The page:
Recently I read (listened to on audio) a book called Willpower by Roy Baumeister and John Tierney and took great interest in their findings about how willpower actually works.
Citing study after study (perhaps too many for an otherwise enjoyable read) Baumeister and Tierney argue willpower actually comes from the muscle of the mind and that it can be strengthened. As we all enter week two of New Years Resolutions, I thought I’d share a little of what I learned.
How do we build up our willpower?
- 1. We don’t try to tackle too much too soon. If you’re trying to lose weight, get out of debt, get married, build a rocket ship and write a symphony, chances are you’re going to fail. Why? It’s too much for the willpower muscle to lift. The authors argue we’re better off choosing one, simple resolution and going easy on ourselves as we build our muscles.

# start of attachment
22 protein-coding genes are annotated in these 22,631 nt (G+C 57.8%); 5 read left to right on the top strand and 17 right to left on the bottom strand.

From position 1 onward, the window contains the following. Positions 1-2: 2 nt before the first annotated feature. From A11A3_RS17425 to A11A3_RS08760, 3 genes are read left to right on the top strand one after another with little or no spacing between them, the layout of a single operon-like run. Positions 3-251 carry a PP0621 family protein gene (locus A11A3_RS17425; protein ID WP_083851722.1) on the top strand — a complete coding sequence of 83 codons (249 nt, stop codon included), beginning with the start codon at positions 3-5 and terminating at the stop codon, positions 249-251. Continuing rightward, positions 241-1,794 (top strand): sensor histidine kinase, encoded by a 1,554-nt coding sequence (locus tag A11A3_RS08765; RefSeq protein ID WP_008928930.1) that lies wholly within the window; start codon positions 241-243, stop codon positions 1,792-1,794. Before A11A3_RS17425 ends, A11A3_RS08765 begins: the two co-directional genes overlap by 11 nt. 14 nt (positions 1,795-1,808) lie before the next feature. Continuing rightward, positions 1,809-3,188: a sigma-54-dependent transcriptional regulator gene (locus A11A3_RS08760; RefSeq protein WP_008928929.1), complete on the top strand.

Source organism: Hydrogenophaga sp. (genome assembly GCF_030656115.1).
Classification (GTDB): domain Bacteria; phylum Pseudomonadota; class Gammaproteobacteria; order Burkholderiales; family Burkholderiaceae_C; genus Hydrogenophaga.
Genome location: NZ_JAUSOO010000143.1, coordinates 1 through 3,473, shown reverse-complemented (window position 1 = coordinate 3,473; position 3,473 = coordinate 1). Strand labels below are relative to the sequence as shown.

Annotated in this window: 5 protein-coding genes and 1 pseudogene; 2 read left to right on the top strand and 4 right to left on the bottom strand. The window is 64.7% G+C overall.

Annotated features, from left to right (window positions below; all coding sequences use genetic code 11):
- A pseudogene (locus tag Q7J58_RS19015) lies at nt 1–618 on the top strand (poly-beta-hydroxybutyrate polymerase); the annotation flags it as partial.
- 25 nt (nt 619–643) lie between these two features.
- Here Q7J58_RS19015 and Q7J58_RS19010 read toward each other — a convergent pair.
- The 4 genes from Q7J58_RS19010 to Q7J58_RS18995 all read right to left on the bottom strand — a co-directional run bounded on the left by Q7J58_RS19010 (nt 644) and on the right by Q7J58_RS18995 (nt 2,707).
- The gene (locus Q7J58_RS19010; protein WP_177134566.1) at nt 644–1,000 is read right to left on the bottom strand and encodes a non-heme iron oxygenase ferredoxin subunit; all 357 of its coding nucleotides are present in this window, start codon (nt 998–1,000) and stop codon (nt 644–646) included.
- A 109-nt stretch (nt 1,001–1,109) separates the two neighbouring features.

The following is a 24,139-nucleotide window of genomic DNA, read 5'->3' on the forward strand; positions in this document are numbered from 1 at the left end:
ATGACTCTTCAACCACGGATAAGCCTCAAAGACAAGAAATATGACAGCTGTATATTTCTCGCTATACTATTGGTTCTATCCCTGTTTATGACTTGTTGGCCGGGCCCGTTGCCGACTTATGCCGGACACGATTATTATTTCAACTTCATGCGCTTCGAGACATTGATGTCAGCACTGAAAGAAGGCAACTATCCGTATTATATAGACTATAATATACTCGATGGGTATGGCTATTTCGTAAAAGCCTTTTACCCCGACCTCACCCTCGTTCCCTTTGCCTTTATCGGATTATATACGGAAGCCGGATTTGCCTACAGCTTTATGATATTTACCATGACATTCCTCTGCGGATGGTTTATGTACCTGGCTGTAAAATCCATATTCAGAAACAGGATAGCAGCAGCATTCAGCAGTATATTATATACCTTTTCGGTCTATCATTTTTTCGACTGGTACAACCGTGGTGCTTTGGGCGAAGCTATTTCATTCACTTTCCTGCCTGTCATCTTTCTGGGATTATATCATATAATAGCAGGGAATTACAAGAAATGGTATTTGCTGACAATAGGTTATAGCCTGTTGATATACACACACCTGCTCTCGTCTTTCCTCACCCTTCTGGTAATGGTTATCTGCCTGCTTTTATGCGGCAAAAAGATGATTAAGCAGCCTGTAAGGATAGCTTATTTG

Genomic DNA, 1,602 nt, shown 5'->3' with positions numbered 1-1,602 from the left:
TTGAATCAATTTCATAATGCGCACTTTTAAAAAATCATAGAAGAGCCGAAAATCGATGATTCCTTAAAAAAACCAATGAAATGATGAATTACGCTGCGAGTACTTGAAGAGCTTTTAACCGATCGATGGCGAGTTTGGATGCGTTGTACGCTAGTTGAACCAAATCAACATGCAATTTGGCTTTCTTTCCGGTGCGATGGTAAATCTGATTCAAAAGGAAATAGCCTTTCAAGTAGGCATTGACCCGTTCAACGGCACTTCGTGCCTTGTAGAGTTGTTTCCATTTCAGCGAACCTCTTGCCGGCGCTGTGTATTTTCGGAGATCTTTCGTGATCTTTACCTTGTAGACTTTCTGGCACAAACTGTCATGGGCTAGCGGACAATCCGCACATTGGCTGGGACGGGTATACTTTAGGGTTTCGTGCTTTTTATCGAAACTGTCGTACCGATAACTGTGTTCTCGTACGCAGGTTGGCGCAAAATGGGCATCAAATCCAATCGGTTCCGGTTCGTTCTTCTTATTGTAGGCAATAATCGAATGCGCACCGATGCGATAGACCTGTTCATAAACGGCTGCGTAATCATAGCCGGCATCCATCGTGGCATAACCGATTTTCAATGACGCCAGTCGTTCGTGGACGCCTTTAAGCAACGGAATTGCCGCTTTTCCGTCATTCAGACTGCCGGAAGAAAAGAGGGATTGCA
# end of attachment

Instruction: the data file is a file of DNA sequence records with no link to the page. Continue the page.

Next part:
2. We eat for strength. No kidding, our willpower is directly connected to nutrition. More than one study revealed that when glucose levels are low, people have much less discipline. But before going to drink that milkshake (so you can resist that milkshake) know that high glycemic foods cause a spike and then a decline in glucose levels, making willpower even more difficult.
3. Rest and sleep. Just like any muscle, the brain is strengthened with rest and sleep. After you work your brain, it needs rest in order to grow. Getting enough sleep is key, and taking breaks at regular intervals will help. Ever notice how you have more willpower in the morning than in the evenings, and after a meal as opposed to when you’re hungry?
Does thinking about willpower as being affected by the muscle of the brain rather than some kind of personality issue help you have hope you might accomplish what you’d like to this year? It certainly helped me.
Now excuse me, I’ve got to take a little nap so I can fight that Wendy’s Frosty tonight!